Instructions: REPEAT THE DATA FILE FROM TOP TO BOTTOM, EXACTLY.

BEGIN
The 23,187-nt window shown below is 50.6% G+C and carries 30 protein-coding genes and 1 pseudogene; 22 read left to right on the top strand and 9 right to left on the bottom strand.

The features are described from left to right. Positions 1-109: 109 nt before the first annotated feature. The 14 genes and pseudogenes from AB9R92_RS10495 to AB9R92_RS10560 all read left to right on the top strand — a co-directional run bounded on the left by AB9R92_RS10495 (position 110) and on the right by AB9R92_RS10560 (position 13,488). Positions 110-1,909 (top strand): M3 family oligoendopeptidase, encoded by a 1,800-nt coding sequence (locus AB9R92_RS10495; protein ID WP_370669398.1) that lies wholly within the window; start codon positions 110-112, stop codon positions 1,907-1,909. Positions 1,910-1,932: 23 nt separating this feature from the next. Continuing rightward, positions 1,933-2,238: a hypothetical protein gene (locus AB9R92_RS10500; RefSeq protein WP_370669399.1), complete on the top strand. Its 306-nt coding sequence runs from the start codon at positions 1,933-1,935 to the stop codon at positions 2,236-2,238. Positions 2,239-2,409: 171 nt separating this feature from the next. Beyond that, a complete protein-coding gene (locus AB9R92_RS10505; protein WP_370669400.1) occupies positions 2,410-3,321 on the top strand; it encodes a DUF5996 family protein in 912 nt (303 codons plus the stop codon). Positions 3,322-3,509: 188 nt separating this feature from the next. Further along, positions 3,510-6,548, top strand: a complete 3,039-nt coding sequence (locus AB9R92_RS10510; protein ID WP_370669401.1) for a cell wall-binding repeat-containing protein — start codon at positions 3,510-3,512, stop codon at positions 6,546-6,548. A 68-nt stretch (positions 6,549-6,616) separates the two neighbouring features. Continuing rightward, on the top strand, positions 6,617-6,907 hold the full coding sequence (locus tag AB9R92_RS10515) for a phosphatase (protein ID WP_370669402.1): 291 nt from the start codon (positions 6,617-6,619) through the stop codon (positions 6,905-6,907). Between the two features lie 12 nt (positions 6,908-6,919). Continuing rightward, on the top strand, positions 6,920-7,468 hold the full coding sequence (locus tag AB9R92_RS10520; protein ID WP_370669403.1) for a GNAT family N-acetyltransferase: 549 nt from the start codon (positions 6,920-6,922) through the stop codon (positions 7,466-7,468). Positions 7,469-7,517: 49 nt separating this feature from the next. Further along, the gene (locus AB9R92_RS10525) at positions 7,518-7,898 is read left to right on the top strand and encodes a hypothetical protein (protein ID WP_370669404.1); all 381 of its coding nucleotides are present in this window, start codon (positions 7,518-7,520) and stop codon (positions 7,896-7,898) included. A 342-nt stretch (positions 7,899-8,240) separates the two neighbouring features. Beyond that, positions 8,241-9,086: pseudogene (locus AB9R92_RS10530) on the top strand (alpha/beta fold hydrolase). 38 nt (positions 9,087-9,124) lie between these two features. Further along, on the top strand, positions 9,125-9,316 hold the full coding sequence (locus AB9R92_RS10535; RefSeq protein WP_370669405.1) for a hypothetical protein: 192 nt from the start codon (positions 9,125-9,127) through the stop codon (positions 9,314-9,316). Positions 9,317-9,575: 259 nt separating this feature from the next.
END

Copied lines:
The 23,187-nt window shown below is 50.6% G+C and carries 30 protein-coding genes and 1 pseudogene; 22 read left to right on the top strand and 9 right to left on the bottom strand.

The features are described from left to right. Positions 1-109: 109 nt before the first annotated feature. The 14 genes and pseudogenes from AB9R92_RS10495 to AB9R92_RS10560 all read left to right on the top strand — a co-directional run bounded on the left by AB9R92_RS10495 (position 110) and on the right by AB9R92_RS10560 (position 13,488). Positions 110-1,909 (top strand): M3 family oligoendopeptidase, encoded by a 1,800-nt coding sequence (locus AB9R92_RS10495; protein ID WP_370669398.1) that lies wholly within the window; start codon positions 110-112, stop codon positions 1,907-1,909. Positions 1,910-1,932: 23 nt separating this feature from the next. Continuing rightward, positions 1,933-2,238: a hypothetical protein gene (locus AB9R92_RS10500; RefSeq protein WP_370669399.1), complete on the top strand. Its 306-nt coding sequence runs from the start codon at positions 1,933-1,935 to the stop codon at positions 2,236-2,238. Positions 2,239-2,409: 171 nt separating this feature from the next. Beyond that, a complete protein-coding gene (locus AB9R92_RS10505; protein WP_370669400.1) occupies positions 2,410-3,321 on the top strand; it encodes a DUF5996 family protein in 912 nt (303 codons plus the stop codon). Positions 3,322-3,509: 188 nt separating this feature from the next. Further along, positions 3,510-6,548, top strand: a complete 3,039-nt coding sequence (locus AB9R92_RS10510; protein ID WP_370669401.1) for a cell wall-binding repeat-containing protein — start codon at positions 3,510-3,512, stop codon at positions 6,546-6,548. A 68-nt stretch (positions 6,549-6,616) separates the two neighbouring features. Continuing rightward, on the top strand, positions 6,617-6,907 hold the full coding sequence (locus tag AB9R92_RS10515) for a phosphatase (protein ID WP_370669402.1): 291 nt from the start codon (positions 6,617-6,619) through the stop codon (positions 6,905-6,907). Between the two features lie 12 nt (positions 6,908-6,919). Continuing rightward, on the top strand, positions 6,920-7,468 hold the full coding sequence (locus tag AB9R92_RS10520; protein ID WP_370669403.1) for a GNAT family N-acetyltransferase: 549 nt from the start codon (positions 6,920-6,922) through the stop codon (positions 7,466-7,468). Positions 7,469-7,517: 49 nt separating this feature from the next. Further along, the gene (locus AB9R92_RS10525) at positions 7,518-7,898 is read left to right on the top strand and encodes a hypothetical protein (protein ID WP_370669404.1); all 381 of its coding nucleotides are present in this window, start codon (positions 7,518-7,520) and stop codon (positions 7,896-7,898) included. A 342-nt stretch (positions 7,899-8,240) separates the two neighbouring features. Beyond that, positions 8,241-9,086: pseudogene (locus AB9R92_RS10530) on the top strand (alpha/beta fold hydrolase). 38 nt (positions 9,087-9,124) lie between these two features. Further along, on the top strand, positions 9,125-9,316 hold the full coding sequence (locus AB9R92_RS10535; RefSeq protein WP_370669405.1) for a hypothetical protein: 192 nt from the start codon (positions 9,125-9,127) through the stop codon (positions 9,314-9,316). Positions 9,317-9,575: 259 nt separating this feature from the next.